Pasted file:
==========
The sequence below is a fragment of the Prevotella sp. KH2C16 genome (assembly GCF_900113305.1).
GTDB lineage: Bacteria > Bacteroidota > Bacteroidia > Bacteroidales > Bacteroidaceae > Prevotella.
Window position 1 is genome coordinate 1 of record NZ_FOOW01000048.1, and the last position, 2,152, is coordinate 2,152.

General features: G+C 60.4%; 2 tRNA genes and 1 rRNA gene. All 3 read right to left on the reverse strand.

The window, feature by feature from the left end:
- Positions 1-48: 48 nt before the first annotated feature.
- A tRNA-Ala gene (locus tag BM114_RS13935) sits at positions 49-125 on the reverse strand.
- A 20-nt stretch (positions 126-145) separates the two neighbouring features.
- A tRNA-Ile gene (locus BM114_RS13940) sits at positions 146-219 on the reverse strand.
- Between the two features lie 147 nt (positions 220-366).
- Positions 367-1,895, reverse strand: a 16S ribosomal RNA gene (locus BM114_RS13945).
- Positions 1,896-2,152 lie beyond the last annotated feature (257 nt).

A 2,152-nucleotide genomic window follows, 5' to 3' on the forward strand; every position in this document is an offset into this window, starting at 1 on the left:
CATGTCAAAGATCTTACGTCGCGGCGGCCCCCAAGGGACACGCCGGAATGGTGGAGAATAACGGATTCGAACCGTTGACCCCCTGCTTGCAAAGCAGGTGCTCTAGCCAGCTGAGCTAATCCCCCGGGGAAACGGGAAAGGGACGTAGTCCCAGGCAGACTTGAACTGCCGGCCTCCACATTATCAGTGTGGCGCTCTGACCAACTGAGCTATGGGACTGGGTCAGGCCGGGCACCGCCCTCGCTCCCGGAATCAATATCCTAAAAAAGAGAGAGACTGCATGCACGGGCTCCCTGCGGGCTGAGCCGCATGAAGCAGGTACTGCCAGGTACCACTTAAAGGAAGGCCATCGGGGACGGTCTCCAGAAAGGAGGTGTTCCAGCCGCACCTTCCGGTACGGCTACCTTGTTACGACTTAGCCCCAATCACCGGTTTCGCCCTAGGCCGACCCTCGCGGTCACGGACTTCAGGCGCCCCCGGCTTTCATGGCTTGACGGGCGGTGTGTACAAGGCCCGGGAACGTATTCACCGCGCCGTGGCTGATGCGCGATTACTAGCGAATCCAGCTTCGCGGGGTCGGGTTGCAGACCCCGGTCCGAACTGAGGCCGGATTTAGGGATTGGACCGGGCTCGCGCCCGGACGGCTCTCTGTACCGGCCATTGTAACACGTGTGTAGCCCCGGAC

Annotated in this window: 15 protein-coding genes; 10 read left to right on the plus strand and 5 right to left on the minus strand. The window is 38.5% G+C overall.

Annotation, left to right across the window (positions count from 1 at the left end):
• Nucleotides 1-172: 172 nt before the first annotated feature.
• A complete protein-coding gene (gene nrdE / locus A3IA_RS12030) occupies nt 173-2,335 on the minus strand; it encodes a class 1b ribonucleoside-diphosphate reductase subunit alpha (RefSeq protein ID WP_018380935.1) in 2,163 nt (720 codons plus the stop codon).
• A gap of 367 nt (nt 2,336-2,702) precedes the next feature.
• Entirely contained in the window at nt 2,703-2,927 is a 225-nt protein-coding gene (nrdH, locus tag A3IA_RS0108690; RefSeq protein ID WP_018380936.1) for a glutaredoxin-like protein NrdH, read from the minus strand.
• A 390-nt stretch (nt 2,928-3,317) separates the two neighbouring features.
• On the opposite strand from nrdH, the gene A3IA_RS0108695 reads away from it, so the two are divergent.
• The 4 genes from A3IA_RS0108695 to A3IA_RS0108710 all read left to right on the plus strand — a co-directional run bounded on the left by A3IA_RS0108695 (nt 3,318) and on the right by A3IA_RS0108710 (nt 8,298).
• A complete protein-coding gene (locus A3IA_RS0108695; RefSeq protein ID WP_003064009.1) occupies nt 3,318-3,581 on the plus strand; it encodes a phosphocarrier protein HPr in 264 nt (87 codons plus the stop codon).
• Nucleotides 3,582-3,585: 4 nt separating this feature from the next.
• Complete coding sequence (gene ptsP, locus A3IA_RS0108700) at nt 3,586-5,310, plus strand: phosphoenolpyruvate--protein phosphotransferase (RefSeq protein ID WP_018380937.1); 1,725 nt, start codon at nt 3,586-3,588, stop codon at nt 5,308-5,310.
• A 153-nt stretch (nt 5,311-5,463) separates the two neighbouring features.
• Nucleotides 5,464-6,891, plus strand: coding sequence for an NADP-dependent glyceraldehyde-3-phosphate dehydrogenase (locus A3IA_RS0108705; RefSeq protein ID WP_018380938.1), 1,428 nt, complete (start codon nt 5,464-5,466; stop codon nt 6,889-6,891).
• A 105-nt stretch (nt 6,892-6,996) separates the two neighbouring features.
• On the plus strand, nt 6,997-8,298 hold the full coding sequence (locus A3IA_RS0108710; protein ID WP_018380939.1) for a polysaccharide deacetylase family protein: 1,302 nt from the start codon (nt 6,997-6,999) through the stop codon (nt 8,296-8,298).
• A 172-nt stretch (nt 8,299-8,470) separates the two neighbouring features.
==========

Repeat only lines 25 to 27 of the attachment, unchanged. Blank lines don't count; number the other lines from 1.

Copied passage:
• Nucleotides 3,582-3,585: 4 nt separating this feature from the next.
• Complete coding sequence (gene ptsP, locus A3IA_RS0108700) at nt 3,586-5,310, plus strand: phosphoenolpyruvate--protein phosphotransferase (RefSeq protein ID WP_018380937.1); 1,725 nt, start codon at nt 3,586-3,588, stop codon at nt 5,308-5,310.
• A 153-nt stretch (nt 5,311-5,463) separates the two neighbouring features.